before and after

before and after

by Grace Bonney

it’s always fun to see what people can do with their own two hands, some paint and a little fabric. d*s reader joanna had owned this chair forever (her mother-in-law found it on the side of the road in baltimore) and carried it with her to new hampshire when she and her family moved. she explained that she “finally” painted and recovered it using a high gloss yellow-green paint and amy butler fabric. i think the chair looks fantastic- especially when you see what it looked like before! (see below). thanks to everyone who takes the time to send projects like this my way- it’s endlessly inspiring to see how talented and crafty you guys are.


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  • Thank you! I was afraid of doing something wrong and then realized it’s all in fun…and that revelation guided how I chose the paint and fabric.

    I found a swatch I liked from Walmart paint called Breadfruit. but I had it color matched in another brand. The chair got at least 4 coats (and would have done more if I wasn’t working on a self-imposed deadline). I wanted it shiny, shiny, shiny!

    (I had actually painted it a glossy blue first and while I absolutely LOVED the color, it didn’t compliment the fabric.)

  • Normally I’m not a fan of yellow, but that is such a bright and cheery chair! I love that, and it makes me wonder what I could do with some of the old pieces my family keeps in various basements.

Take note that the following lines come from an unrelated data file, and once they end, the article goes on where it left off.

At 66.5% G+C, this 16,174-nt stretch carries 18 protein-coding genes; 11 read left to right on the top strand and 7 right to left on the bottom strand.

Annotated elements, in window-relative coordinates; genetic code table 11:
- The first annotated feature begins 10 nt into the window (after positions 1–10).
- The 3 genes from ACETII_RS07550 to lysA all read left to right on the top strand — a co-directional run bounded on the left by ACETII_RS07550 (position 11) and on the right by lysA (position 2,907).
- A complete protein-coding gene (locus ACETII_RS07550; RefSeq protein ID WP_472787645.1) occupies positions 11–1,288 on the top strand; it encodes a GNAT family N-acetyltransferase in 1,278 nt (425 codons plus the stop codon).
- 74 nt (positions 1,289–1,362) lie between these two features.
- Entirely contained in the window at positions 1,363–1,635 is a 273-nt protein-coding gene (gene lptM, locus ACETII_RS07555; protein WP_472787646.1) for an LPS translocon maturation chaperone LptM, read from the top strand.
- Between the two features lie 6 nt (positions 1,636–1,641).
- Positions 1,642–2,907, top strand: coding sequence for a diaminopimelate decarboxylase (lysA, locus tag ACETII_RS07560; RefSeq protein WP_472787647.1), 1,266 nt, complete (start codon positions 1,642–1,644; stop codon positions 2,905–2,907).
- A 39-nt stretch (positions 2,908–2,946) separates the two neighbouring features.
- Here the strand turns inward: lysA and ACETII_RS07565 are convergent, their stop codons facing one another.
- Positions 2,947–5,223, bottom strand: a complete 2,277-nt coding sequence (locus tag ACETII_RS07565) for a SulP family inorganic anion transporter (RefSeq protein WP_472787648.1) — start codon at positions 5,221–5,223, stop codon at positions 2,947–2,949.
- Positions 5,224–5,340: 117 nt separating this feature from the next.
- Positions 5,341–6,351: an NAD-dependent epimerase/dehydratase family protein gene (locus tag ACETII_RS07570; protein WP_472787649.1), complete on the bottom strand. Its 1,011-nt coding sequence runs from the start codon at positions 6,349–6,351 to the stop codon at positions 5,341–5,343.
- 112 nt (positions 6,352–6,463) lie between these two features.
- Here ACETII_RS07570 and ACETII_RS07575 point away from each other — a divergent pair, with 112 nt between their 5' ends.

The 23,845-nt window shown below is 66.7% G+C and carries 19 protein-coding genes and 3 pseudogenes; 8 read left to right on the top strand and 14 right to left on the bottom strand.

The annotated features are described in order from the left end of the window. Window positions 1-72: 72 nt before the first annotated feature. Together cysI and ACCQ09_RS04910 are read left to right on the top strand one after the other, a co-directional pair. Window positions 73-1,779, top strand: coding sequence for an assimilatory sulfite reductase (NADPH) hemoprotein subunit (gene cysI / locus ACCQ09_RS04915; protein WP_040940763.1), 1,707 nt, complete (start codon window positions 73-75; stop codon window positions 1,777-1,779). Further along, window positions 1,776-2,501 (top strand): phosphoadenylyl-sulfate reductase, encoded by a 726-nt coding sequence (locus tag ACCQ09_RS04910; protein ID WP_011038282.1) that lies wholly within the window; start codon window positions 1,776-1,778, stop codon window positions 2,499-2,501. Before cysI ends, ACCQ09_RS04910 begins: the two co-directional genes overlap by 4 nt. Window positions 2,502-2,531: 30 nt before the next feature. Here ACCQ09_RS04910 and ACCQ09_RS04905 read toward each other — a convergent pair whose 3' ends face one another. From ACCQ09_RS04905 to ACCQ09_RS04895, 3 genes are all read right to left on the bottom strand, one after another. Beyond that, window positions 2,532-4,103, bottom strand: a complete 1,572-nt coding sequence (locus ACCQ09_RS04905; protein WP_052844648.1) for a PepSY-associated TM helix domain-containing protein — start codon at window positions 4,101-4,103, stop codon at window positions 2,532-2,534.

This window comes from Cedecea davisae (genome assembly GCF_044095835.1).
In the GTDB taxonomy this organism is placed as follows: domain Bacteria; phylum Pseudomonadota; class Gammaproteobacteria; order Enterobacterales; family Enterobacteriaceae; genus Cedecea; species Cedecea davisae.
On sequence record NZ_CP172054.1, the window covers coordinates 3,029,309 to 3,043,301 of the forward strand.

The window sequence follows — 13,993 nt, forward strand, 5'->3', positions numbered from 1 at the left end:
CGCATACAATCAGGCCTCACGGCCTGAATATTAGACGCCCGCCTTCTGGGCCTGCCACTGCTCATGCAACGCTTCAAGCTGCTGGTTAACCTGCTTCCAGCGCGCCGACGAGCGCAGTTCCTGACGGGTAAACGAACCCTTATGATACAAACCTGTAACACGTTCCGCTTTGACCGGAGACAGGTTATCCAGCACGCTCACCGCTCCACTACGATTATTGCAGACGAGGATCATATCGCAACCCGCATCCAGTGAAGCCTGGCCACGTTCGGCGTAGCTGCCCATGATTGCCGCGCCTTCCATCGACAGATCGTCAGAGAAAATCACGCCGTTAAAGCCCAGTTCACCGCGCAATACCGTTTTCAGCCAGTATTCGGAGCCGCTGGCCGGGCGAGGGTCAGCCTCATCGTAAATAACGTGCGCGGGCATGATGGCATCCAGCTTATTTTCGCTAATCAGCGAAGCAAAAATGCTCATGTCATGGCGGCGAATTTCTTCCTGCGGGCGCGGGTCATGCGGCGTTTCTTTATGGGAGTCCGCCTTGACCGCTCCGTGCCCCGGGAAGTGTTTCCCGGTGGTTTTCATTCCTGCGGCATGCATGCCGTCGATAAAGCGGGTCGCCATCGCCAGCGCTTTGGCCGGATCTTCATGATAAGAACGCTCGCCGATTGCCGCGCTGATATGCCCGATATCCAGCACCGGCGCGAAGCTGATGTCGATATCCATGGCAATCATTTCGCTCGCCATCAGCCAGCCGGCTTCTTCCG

• Joanna- Did you sand or prime the chair before painting? I have a bench I want to paint, but am not looking forward to sanding!

  • Julia, I did not sand. Not only because I hate sanding, but also because the chair is so old and I have lead paint fear. (OK, so it wasn’t painted before, but maybe refinished with something clear…I know I’m stretching.)

    I did wash the chair down well and vigorously prime–two coats, just to make sure it stuck. I keep giving latex based primers a chance and then kicking myself for it. So I’d stick to a good oil-based primer.

    Anna, I did not do the upholstery myself, but that is next on my list of “to learn” skills. I’ve been searching for a class up in my neck of the (literal) woods, but haven’t had any luck yet. The husband/wife team who covered the chair did a fantastic job. It cost $200 for the labor and supplies, not including the fabric. To me, TOTALLY worth it.

  • Looks lovely. I was thinking to use Amy Butler nigella fabric for my sofa, but I was told by a specialist that it was too light for upholstery… Did you do some backing or just use as is?

  • You did an amazing job! it looks fantastic! I’m curious though if it’s an Ethan allen chair..my grandmother had a set from the Early seventies that looked *very* similar to that chair in its before state.

  • The fabric was used as it. It’s the from the home decorator weight line, and my upholsterer didn’t object. I don’t anticipate it will get tons of wear (although it’s our dog’s favorite lounging chair…eek!), though.

    I do not think it’s an Ethan Allen chair; I haven’t seen any marking or identification on it. I think it predates that time (or else took a pretty heavy beating during that time).

  • Yikes, am I the only person who hates it? At first I thought it went from that frightening yellow and turquoise to the really great dark wood and red upholstery… I was shocked to find out it went the other way (although the red fabric does, of course, need replacing).

    Well, to each her own! It always pains me to see wood painted over anyway :)

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